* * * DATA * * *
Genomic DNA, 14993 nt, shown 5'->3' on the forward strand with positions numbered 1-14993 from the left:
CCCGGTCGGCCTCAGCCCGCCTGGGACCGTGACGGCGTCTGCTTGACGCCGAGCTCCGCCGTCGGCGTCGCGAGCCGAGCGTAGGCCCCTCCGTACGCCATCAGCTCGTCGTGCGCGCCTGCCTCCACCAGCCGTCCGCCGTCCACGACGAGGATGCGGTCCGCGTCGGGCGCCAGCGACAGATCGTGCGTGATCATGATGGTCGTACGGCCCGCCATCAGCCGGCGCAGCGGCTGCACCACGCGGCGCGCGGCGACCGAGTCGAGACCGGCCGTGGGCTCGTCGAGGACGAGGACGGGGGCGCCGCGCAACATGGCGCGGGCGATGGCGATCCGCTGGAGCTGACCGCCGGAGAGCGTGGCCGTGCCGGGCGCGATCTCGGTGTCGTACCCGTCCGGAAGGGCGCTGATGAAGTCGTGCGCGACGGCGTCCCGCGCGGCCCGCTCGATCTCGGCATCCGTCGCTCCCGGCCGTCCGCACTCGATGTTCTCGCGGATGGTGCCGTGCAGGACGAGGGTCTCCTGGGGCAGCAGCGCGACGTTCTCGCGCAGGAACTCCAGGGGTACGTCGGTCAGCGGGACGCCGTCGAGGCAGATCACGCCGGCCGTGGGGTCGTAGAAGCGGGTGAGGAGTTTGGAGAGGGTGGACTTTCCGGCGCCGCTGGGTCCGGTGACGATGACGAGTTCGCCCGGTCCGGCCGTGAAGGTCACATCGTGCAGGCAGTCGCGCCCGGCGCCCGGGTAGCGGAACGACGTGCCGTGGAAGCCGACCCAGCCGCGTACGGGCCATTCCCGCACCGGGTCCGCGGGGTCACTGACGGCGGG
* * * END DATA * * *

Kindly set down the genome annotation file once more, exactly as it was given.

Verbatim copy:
Genomic DNA, 14993 nt, shown 5'->3' on the forward strand with positions numbered 1-14993 from the left:
CCCGGTCGGCCTCAGCCCGCCTGGGACCGTGACGGCGTCTGCTTGACGCCGAGCTCCGCCGTCGGCGTCGCGAGCCGAGCGTAGGCCCCTCCGTACGCCATCAGCTCGTCGTGCGCGCCTGCCTCCACCAGCCGTCCGCCGTCCACGACGAGGATGCGGTCCGCGTCGGGCGCCAGCGACAGATCGTGCGTGATCATGATGGTCGTACGGCCCGCCATCAGCCGGCGCAGCGGCTGCACCACGCGGCGCGCGGCGACCGAGTCGAGACCGGCCGTGGGCTCGTCGAGGACGAGGACGGGGGCGCCGCGCAACATGGCGCGGGCGATGGCGATCCGCTGGAGCTGACCGCCGGAGAGCGTGGCCGTGCCGGGCGCGATCTCGGTGTCGTACCCGTCCGGAAGGGCGCTGATGAAGTCGTGCGCGACGGCGTCCCGCGCGGCCCGCTCGATCTCGGCATCCGTCGCTCCCGGCCGTCCGCACTCGATGTTCTCGCGGATGGTGCCGTGCAGGACGAGGGTCTCCTGGGGCAGCAGCGCGACGTTCTCGCGCAGGAACTCCAGGGGTACGTCGGTCAGCGGGACGCCGTCGAGGCAGATCACGCCGGCCGTGGGGTCGTAGAAGCGGGTGAGGAGTTTGGAGAGGGTGGACTTTCCGGCGCCGCTGGGTCCGGTGACGATGACGAGTTCGCCCGGTCCGGCCGTGAAGGTCACATCGTGCAGGCAGTCGCGCCCGGCGCCCGGGTAGCGGAACGACGTGCCGTGGAAGCCGACCCAGCCGCGTACGGGCCATTCCCGCACCGGGTCCGCGGGGTCACTGACGGCGGG